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The flag of Turkey

The flag of Turkey in Kaş, Antalya

In a couple of days I’ll be in Istanbul again. In this post I’d like to talk a little bit about something you’ll see many times during your turkish stay: the flag of the Republic of Turkey.

It is a red flag with a white crescent moon and a star in its centre. The flag is called Ay Yıldız (literally, moon star) or Alsancak (red banner) in Turkish, and a lot of shops, apartment balcony, and every boat are draped in the red and white of the Turkish flag. The current design of the Turkish flag is directly derived from the late Ottoman flag, which had acquired its final form in 1844. It is known that the Ottomans used red flags of triangular shape at least since 1383, which came to be rectangular over the course of history. Ottomans used several different designs, most of them featuring one or more crescents, for different purposes, such as the flag with green background signifying the caliphate. During the late imperial period, the distinctive use of the color red for secular and green for religious institutions became an established practice. In 1844, the eight-pointed star was replaced with a five-pointed star and the flag reached the form of the present Turkish flag; Red was the colour of Umar I, the Caliph who ruled from AD 634 to 644 and was known as a great consolidator of the Islamic Empire. In the 14th century red became the colour of the Ottoman Empire. The crescent and star is the symbol of Turks. The origin of the flag is the subject of various legends in the country, some contradicting the historical knowledge about the Ottoman Flag.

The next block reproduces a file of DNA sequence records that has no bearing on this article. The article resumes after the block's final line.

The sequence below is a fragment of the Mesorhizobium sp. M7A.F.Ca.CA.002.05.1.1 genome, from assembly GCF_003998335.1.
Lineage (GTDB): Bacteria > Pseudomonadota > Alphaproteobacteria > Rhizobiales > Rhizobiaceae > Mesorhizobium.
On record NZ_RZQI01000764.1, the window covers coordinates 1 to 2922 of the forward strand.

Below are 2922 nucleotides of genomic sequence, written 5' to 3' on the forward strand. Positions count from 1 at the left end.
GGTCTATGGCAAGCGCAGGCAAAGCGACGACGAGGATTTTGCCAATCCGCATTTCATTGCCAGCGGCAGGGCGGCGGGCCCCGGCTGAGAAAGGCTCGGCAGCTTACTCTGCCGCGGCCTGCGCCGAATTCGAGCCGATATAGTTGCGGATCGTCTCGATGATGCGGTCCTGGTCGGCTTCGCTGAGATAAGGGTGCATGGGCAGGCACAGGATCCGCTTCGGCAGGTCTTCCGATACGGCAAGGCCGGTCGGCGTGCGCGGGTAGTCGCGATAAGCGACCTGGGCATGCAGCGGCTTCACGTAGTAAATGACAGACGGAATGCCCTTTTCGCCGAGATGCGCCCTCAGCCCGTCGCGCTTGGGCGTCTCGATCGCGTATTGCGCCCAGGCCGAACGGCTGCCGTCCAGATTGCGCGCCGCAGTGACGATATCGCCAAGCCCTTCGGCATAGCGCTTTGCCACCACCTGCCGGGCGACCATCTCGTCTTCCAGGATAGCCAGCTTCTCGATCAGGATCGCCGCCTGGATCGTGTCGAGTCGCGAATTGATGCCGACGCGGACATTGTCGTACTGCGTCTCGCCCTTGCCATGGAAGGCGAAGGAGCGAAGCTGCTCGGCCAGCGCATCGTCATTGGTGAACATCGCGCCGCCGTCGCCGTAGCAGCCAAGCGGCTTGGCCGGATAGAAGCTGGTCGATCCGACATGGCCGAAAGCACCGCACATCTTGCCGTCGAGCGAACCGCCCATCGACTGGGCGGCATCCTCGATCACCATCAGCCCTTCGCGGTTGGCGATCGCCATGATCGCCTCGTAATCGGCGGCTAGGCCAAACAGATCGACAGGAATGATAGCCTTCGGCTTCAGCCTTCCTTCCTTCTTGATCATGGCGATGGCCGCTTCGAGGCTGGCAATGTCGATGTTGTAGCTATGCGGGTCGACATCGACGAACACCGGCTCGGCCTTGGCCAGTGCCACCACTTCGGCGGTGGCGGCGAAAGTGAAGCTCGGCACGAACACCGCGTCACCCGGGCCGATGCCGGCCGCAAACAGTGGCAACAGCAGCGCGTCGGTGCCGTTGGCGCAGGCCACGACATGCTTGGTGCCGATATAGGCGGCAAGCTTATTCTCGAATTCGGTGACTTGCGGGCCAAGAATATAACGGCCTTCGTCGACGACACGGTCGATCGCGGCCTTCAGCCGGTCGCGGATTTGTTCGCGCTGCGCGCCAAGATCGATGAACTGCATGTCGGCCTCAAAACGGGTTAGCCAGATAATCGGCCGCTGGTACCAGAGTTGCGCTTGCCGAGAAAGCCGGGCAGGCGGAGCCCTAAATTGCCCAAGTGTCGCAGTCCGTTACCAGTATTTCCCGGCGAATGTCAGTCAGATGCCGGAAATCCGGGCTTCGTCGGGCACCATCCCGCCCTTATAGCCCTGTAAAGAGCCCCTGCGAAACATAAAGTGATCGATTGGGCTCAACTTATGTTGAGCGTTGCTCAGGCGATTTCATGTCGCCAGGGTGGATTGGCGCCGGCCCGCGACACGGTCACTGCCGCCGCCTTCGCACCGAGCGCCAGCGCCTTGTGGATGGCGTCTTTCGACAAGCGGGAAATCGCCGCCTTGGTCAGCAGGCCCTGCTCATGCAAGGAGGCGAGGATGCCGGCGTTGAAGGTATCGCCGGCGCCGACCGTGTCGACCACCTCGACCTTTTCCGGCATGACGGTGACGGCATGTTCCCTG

Turkish flag

Turkish flag in Simena, Antalya


The Spoonmaker Diamond in Topkapi Palace

The Spoonmaker's Diamond in the Topkapi Palace

The story I’d like to tell you now is the story of the Spoonmaker’s Diamond (Turkish: Kaşıkçı Elması), the pride of the Topkapi Palace Museum. Although the Imperial Treasury is full of ancient daggers, pendants, book covers, chests, rings, and various other ancient artifacts artfully decorated with beautiful stones, the Spoonmaker’s Diamond rests its most valuable single exhibit. It is an 86 carat (17 g) pear-shaped diamond, surrounded by a double row of smaller forty-nine diamonds, giving it the appearance of a full moon lighting a bright and shining sky full of stars.

According to one of the origin myths of the Spoonmaker’s Diamond, a poor fisherman was wandering penniless and empty-handed around Istanbul,  when he found a shiny stone among the litter. Unsure of what the stone was, but recognizing it as beautiful, he carried it about in his pocket for a few days, and then stopped by the jewelers’ market, showing it to the jeweler, who recognizes it as an extremely valuable diamond, but feigning disinterest gave it a cursory glance-over, and stated that it was just a hunk of glass. So he’d had give the fisherman three spoons for his trouble, out of sympathy. The fisherman agreed, and walked away from the deal feeling better off.